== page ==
Orangeism and Culture
Mardi Gras culture no answer for Orangeism
Rite and Reason:
There is a danger for Orangeism of developing a monolithic
culture, writes Rev Brian Kennaway
Recent months have shown something of a shift in the customary head-in-the-sand approach of the Orange Order leadership.
We have had visits to Áras an Uachtaráin, and there have been talks with the Department of Foreign Affairs, the SDLP and even with the Catholic primate, Archbishop Seán Brady.
In a recent interview with The Irish Times (June 17th), Drew Nelson, the order’s grand secretary and possible future grand master, revealed his thinking to take the institution into the 21st century.
Orange parades, he suggested, should be “celebrated the way Brazilians celebrate Mardi Gras”.
Was he not aware that Mardi Gras is a Roman Catholic celebration held just before the beginning of Lent?
Besides, how would the highly decorative spectacle of half-naked women fit in with what Drew Nelson earlier this year described as the first core value of the Orange institution: “the preservation and propagation of the Protestant religion”? (Belfast Telegraph, April 28th).
Also in recent months, we have heard a new word suggesting an emerging culture: Orangefest. The grand lodge website reveals that “Drew Nelson, Grand Secretary of the Orange Order, said that over the last two years senior Orangemen had visited both London’s Notting Hill Carnival and the Alarde Parade in Hondarribia in the Basque region of Spain”.
Is Orangefest the answer? No, because there is a foundation within Protestant culture beyond which we cannot go; otherwise we lose our raison d’être, ie the authority of scripture.
If the Orange Order is, as it describes itself, “a Christian organisation”; “Christ-centred, Bible-based, church grounded”, then this is the dynamic that must be to the fore in its cultural expression.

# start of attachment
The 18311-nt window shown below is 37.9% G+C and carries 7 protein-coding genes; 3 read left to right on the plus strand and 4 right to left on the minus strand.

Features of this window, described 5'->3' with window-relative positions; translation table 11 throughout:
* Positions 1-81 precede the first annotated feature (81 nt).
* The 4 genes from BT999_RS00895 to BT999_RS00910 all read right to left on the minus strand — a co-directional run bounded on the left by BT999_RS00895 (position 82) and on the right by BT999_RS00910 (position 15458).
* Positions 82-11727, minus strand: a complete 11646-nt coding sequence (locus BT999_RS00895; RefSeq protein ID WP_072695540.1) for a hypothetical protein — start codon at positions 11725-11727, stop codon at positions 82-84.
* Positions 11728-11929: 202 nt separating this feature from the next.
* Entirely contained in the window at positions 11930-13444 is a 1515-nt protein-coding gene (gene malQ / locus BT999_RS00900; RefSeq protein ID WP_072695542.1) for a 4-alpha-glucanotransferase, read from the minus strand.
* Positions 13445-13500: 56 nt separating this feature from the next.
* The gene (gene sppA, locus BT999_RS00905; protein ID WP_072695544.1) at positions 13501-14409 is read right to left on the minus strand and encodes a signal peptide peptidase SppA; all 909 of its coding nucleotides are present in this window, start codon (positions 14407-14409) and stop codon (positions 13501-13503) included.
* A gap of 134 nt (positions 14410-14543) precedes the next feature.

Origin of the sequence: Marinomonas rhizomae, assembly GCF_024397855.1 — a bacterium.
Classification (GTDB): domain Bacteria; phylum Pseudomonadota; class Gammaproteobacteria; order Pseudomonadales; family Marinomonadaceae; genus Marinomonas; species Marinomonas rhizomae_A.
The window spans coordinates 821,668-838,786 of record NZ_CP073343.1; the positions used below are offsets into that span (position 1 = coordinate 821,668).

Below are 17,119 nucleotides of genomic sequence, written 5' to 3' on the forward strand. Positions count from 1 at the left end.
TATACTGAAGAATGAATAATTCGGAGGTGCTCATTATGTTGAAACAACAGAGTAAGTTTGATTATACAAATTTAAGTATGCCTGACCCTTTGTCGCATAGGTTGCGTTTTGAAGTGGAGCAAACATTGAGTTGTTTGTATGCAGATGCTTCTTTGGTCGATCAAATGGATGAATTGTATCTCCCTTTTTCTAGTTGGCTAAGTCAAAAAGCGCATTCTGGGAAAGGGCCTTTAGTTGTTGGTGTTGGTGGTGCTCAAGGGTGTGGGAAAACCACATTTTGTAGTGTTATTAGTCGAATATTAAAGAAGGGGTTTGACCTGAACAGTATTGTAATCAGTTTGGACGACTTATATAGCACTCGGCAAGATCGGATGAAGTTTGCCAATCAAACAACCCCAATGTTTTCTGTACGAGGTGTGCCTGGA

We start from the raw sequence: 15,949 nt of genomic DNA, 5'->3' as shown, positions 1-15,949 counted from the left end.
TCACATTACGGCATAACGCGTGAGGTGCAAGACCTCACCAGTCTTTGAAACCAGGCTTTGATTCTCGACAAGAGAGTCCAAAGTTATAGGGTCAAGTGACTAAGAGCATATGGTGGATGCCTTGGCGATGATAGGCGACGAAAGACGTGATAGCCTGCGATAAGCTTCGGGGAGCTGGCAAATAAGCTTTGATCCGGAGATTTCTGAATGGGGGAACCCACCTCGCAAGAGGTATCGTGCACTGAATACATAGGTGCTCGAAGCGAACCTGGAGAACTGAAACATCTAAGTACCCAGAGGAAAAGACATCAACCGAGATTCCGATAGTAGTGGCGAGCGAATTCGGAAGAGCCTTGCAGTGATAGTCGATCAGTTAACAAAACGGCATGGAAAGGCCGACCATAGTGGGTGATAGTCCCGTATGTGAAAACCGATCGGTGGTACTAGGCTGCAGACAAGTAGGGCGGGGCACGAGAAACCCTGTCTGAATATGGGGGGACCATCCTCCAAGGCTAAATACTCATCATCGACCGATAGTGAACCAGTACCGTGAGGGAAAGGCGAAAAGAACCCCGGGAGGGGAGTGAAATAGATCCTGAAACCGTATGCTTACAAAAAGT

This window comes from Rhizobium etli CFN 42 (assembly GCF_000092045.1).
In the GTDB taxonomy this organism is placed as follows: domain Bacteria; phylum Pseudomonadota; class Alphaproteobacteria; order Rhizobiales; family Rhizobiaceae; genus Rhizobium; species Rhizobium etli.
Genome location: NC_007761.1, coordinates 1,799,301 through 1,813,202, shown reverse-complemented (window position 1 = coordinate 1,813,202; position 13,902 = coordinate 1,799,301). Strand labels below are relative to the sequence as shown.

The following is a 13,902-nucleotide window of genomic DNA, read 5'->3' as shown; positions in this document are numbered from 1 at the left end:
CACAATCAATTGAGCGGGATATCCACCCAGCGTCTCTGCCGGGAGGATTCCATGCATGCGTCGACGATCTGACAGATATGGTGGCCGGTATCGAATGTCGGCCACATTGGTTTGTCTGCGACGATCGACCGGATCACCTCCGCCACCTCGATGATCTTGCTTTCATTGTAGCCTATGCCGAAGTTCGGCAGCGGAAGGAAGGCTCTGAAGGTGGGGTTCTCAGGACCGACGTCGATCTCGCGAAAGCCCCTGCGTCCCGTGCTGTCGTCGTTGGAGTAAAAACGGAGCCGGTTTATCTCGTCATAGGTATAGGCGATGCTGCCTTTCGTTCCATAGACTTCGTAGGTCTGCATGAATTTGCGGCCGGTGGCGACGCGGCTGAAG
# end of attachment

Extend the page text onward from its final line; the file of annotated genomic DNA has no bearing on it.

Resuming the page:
I also detect a searching for a renewed, if not new, cultural identity within Orangeism. This is seen in the relationship of the order to the Ulster-Scots tradition and to the commemoration of the sacrifice at the Somme during the first World War.
The theological make-up of the Orange institution at its foundation was largely Church of Ireland (Anglican). Even given the Ulster dominance within the institution in the 21st century, it should be remembered that the plantation stock of Ulster was made up both of Ulster-Scots Presbyterians and English Episcopalians. The Anglican influence appears to have been forgotten by some.
So what about our Anglo-Irish heritage? An answer is to be found in the March 1999 edition of the Orange Standard. There, in an article by RG McDowell, we discover it is “extinct”:
“The United Irishmen got their name as they were supposed to be an alliance between the Irish, the Scots-Irish and some radical element of the now extinct Anglo-Irish.”
While there is an acute danger in equating Orangeism to Ulster-Scots, an even more radical element of the Ulster-Scots tradition finds itself sitting comfortably with the British Israelite movement.
Not only is this reducing the revered to the absurd, it is also grossly offensive to the thousands of individuals who treasure their Ulster-Scots heritage, and cringe when it is made a laughing stock in the eyes of the world.
Coinciding with the welcome interest in the Republic of Ireland in the sacrifice at the Somme has been a renewed if not exaggerated interest by the Orange Order in the events of July 1st, 1916.
There is a real danger of so elevating the Somme in exclusively Orange terms that it passes into folklore on a par with the Boyne. The implication would be to make it exclusive rather than inclusive.
Cultures are worth protecting and preserving so long as they are authentic, ie they have an authentic, historic past, even though evolving while taking into account the dynamic of a changing society within which they function.
Culture that evolves without losing its core values is worth protecting and preserving, but not a culture that is artificially created. There is a danger of creating an exclusive Orange culture which would exclude Edward Carson because he was a Dubliner and an Anglican.
There is a danger for Orangeism of developing a monolithic culture that would resemble that of de Valera more than that of Carson.
In terms of the faith-based Orange culture to which I belong, the problem lies not so much in the culture itself, but with some of the expressions of that culture.
At times these give the greatest cause for concern.
Brian Kennaway is a Presbyterian minister at Crumlin in Belfast and a former
education convenor with the Orange Order. This article is an edited version
of a talk he gave at the Glencree Centre for Peace and Reconciliation in
Wicklow on Saturday
This article appeared in the IRISH TIMES on 28th August 2006